Murray returns, will back up Fleury tonight


Pittsburgh will have a familiar face on the bench for tonight’s massive Game 7 in Washington.

Matt Murray, who hasn’t dressed since suffering a lower-body injury during warmup ahead of Game 1 in the Columbus series, has been declared healthy and will serve as Marc-Andre Fleury‘s backup tonight, per Pittsburgh head coach Mike Sullivan.

Murray, who backstopped the Pens to the Stanley Cup last spring, hadn’t participated with the team until today’s morning skate, replacing Tristan Jarry in the process.

Prior to today, Murray had been skating on his own.

Fleury has fared well in the 22-year-old’s absence, going 7-4 with a .921 save percentage and a 2.78 GAA. That said, the last two games have been rough. Fleury’s allowed nine goals on 58 shots, though it’s tough to blame him for a lot of them. Pittsburgh’s defense has been decimated by injury, most notably by the absences of Kris Letang and Trevor Daley.

As a result, the Pens iced a six-man unit of Justin Schultz, Olil Maatta, Ron Hainsey, Ian Cole, Brian Dumoulin and Chad Ruhwedel in Game 6. Schultz led all blueliners in TOI, with 22:13, while Dumoulin finished second at 21:15.

The Penguins are going to need Marc-Andre Fleury to steal one more game


PITTSBURGH — When looking at the results it is easy to conclude that the Pittsburgh Penguins and Washington Capitals have been pretty evenly matched through the first six games of their second-round playoff series.

Both teams have won three games.

Both teams have scored 18 goals.

In the two areas that matter the most, it is exactly what you might expect from the two best teams in the league during the regular season.

Yet when you watch the teams play against one another on the ice, and when you look at all of the underlying numbers (mostly the shots on goal and the shot attempts), it is clear that the Capitals have completely dictated the pace of the series and have been the better team.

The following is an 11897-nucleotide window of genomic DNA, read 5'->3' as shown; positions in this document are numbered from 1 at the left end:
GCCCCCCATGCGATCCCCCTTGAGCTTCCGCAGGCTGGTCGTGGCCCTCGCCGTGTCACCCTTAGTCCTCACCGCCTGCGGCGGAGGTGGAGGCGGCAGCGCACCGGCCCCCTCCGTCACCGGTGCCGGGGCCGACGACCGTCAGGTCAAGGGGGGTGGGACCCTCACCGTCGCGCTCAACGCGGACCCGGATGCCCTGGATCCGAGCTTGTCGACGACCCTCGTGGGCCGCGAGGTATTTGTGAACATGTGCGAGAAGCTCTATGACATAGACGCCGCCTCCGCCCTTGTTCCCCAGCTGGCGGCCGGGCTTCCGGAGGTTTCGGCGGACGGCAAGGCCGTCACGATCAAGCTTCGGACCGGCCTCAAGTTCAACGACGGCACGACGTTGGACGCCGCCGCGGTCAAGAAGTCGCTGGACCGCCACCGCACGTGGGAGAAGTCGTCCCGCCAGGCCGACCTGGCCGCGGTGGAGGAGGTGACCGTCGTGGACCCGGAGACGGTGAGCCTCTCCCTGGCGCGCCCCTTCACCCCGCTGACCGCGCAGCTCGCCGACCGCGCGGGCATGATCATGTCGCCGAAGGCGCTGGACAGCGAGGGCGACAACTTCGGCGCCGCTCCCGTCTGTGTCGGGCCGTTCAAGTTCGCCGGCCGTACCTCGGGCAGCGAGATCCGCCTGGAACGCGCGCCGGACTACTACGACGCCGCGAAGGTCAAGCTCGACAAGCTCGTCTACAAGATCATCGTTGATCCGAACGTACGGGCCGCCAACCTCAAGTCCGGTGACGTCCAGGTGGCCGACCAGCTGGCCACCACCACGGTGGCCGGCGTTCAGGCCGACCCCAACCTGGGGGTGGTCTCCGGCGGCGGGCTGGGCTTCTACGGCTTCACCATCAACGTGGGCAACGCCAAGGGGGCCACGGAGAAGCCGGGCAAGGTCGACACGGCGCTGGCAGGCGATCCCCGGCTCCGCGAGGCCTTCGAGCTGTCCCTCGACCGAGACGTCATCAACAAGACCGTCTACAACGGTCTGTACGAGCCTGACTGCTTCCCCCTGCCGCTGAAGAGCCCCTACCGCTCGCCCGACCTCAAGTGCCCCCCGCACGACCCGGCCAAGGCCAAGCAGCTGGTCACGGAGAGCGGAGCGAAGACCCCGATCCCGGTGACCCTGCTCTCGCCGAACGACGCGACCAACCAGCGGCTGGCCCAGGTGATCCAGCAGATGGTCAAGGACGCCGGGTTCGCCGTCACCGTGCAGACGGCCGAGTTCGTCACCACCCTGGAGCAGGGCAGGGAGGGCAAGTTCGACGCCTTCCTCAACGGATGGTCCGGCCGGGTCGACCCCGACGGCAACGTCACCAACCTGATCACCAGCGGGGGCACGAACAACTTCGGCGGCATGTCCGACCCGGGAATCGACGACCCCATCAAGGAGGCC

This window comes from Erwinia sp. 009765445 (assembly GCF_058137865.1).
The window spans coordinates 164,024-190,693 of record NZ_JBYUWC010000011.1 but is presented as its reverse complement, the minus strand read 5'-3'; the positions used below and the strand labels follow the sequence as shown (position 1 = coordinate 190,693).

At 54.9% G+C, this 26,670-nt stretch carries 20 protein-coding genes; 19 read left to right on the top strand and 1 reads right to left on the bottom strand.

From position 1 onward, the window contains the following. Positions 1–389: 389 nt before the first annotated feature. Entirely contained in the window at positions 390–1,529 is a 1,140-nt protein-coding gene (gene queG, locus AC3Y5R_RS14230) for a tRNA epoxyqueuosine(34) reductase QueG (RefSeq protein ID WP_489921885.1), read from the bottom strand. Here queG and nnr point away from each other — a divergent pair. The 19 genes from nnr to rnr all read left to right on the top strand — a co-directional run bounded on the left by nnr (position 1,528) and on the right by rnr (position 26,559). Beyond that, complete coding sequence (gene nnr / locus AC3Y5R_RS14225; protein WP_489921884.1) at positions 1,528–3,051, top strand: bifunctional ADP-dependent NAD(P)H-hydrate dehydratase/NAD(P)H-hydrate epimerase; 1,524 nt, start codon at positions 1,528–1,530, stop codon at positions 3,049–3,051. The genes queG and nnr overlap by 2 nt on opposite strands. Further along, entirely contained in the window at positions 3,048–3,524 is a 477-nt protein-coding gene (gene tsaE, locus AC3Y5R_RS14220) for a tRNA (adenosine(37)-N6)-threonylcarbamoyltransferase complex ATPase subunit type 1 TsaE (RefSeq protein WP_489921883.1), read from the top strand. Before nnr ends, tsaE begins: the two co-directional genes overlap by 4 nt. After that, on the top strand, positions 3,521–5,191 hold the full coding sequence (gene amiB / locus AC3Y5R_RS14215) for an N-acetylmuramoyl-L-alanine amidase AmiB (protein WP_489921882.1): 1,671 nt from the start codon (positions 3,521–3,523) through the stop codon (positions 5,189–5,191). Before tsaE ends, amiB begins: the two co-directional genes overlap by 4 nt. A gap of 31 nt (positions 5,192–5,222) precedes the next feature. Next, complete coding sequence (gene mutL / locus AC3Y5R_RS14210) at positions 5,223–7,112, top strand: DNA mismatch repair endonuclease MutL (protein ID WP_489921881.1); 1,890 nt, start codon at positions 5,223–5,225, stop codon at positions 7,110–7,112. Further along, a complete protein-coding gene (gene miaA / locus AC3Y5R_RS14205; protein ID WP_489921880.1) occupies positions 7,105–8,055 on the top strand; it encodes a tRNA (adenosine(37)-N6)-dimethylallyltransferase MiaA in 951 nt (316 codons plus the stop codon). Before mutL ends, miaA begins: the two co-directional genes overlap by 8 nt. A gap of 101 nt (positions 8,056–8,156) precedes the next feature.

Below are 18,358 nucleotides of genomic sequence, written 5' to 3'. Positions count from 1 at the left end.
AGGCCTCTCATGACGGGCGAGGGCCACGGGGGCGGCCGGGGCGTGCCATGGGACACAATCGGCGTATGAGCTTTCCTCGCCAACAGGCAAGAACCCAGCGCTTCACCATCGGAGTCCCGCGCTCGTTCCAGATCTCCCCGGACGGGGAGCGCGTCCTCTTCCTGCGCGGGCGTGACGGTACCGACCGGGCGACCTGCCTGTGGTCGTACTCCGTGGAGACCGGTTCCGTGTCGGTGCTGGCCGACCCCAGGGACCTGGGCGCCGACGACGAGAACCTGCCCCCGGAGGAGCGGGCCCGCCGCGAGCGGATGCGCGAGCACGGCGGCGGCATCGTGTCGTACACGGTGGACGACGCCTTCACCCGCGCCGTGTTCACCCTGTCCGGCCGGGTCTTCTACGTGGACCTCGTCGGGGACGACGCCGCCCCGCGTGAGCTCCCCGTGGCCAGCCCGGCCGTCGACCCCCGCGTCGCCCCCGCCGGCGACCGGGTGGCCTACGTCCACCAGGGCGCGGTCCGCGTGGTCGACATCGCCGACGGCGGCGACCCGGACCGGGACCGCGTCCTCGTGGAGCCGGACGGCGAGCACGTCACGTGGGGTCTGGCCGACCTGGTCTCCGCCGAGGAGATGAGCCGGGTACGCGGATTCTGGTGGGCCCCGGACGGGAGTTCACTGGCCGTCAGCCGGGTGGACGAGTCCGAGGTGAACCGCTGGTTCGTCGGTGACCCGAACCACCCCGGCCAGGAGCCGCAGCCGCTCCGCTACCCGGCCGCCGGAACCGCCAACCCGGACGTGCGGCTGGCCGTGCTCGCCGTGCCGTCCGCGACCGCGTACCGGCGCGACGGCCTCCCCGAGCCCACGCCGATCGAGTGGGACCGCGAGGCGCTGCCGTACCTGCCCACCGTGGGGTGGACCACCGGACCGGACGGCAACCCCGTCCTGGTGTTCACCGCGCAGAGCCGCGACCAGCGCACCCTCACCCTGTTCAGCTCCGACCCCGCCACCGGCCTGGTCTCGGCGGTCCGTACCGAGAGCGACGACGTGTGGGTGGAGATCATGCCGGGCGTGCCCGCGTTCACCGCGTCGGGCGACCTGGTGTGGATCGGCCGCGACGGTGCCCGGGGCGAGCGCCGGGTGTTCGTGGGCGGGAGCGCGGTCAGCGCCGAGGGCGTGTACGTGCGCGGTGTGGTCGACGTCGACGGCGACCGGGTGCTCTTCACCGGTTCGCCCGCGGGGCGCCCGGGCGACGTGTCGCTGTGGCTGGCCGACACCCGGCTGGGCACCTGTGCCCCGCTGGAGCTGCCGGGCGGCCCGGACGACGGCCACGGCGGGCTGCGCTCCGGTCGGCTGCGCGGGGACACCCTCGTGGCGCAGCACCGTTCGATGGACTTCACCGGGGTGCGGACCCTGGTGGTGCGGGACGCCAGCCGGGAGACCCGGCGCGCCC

And not by a little, either.

Hockey is a funny sport, and when you put an entire season down to a best-of-seven series, crazy things can happen that can completely flip everything upside down. When that happens, it usually results in swift overreactions that either see a great team get gutted far too soon, or an ordinary team get saddled with unrealistic expectations and then face the disappointment that comes from not meeting them.

Nothing can do that quite like goaltending can.

Through the first four games of this series (when the Penguins held a seemingly commanding 3-1 lead) that is exactly what was happening.

Marc-Andre Fleury was standing on his head in the Penguins’ net and masking all of the flaws that existed in front of him defensively. In the Washington net, Braden Holtby was off of his game as the Penguins were opportunistic and capitalized on the chances the Capitals presented them.

It was every postseason nightmare the Washington Capitals have experienced over the past few years. Play well. Do everything right. Run into a goalie that plays out of his mind and ruins everything.

It was also pretty much a continuation of what we saw from the Penguins in their first-round series against the Columbus Blue Jackets, and it was worth asking if they could continue to scratch out wins playing that way (and we did ask it).

It was basically going to come down to Fleury’s ability to keep stealing them games because right now he is probably the single biggest reason they are still playing hockey this season. If he doesn’t hold down the fort in pretty much every game the Penguins came out flat in, or post a .930 save percentage, who knows what direction their postseason goes in. Probably not a good one.

He has, quite simply, bailed them out.

If they are going to play beyond Wednesday night and advance to the Eastern Conference Final for the second year in a row and continue their defense of the Stanley Cup, they are almost certainly going to need him to do it one more time.

Given the way this series has been played, there really doesn’t seem to be another path for the Penguins to win it. Anything else would require them reaching a level they have not yet shown they are capable of this postseason as currently constructed.